Russell Brand is wrong about Western religions

Living tree

Connor Wood

Are you worried about the environment? I am. So is the British comedian Russell Brand, who’s been all over the internet, television, and magazines recently, proclaiming the need for the world’s people to revolt against an entrenched economic system that’s despoiling the planet and keeping billions in poverty. I share Brand’s abject horror at the ravenous destruction of the earth’s ecosystems (and I rather envy his wardrobe). But I think he’s off base when it comes to how to change our ways. Turning our backs on our religions and traditions, as Brand urges, isn’t going to fix our looming global problems. This is because traditions, as stultifying as they might seem, are humanity’s best tools for forging links between cultures, environments, and time.

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Darwinism: It’s true. But it ain’t pretty

Connor Wood

Dangerous lionFor the scientifically literate, few things are as confusing as the persistent, even rabid refusal of millions of Americans to accept the theory of evolution by natural selection. How, the science-minded want to know, can these blubbering know-nothings ignore the vast body of evidence that supports Darwinism? How is it possible for them to trust a millennia-old Hebraic tribal legend over the hardworking efforts of countless brilliant scientists? Are they simply that stupid? The viscerally satisfying answer to that last question might be “yes.” But as a researcher, I believe the reality is far more complicated.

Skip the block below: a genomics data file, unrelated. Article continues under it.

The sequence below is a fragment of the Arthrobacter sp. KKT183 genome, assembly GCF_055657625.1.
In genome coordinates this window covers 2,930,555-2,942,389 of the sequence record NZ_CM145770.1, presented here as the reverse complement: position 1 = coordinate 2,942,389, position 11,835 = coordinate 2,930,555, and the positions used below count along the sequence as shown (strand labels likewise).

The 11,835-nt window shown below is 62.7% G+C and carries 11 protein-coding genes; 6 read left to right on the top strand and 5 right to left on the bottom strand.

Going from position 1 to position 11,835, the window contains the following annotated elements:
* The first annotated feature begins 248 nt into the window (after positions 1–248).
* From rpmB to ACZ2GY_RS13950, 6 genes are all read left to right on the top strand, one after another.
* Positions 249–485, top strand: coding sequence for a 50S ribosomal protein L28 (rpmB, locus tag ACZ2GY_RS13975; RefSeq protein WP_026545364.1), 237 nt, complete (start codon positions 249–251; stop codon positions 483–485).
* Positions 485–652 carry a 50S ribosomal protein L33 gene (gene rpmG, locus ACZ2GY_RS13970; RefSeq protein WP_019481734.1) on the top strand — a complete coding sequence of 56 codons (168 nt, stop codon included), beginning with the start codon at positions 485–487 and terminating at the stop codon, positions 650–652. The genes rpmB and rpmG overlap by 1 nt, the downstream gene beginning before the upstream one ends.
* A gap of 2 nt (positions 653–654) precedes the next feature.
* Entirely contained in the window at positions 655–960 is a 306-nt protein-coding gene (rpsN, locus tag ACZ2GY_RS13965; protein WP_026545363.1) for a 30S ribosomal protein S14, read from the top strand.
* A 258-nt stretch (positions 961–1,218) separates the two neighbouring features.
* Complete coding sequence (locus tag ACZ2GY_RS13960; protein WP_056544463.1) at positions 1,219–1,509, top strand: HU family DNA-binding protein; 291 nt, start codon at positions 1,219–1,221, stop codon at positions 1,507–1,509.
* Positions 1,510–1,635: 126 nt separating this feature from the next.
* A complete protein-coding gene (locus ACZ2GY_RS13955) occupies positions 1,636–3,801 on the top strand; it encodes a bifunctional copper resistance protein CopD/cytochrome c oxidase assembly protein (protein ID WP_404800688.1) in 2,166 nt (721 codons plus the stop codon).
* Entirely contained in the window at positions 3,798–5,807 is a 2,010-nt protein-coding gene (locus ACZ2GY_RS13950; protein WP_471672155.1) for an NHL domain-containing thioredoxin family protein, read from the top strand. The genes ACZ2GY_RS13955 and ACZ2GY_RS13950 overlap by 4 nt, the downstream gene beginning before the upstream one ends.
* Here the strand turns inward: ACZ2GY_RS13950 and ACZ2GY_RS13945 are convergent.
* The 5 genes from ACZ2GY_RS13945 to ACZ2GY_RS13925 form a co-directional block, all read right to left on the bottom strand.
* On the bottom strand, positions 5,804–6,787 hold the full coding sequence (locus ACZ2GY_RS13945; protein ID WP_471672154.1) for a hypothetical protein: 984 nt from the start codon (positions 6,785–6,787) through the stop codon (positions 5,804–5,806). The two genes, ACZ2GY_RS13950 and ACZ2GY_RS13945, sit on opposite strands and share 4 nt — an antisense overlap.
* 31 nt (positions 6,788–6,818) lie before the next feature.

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Why the feud between Darwin and religion?

Connor Wood

Darwin

In 2009, the world marked the 200th anniversary of the birth of Charles Darwin, the bushy-bearded biologist known for being the first to articulate the theory of evolution by natural selection. His tome On the Origin of Species, published in 1859, forever changed how people think about their place in the world. But despite near-universal scientific acceptance of his theory, if Darwin were alive today he would find himself surrounded by enemies, particularly among religious believers in the United States.

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Religion and personality

Nicholas C. DiDonato

religious_personality

Envision the typical religious believer. What personality traits come to mind? For some people, religious people epitomize ignorance, intolerance, and stubbornness; for others, they personify love, grace, and forgiveness. Of course, simply asking how people perceive a certain group in no way indicates whether they accurately perceived said group. An empirical approach is needed. Taking up this challenge, psychologist Vassilis Sarogloul (Université catholique de Louvain, Belgium) argues that the fundamental personality characteristics of the religious, regardless of culture, are Agreeableness and Conscientiousness. [Read more...]


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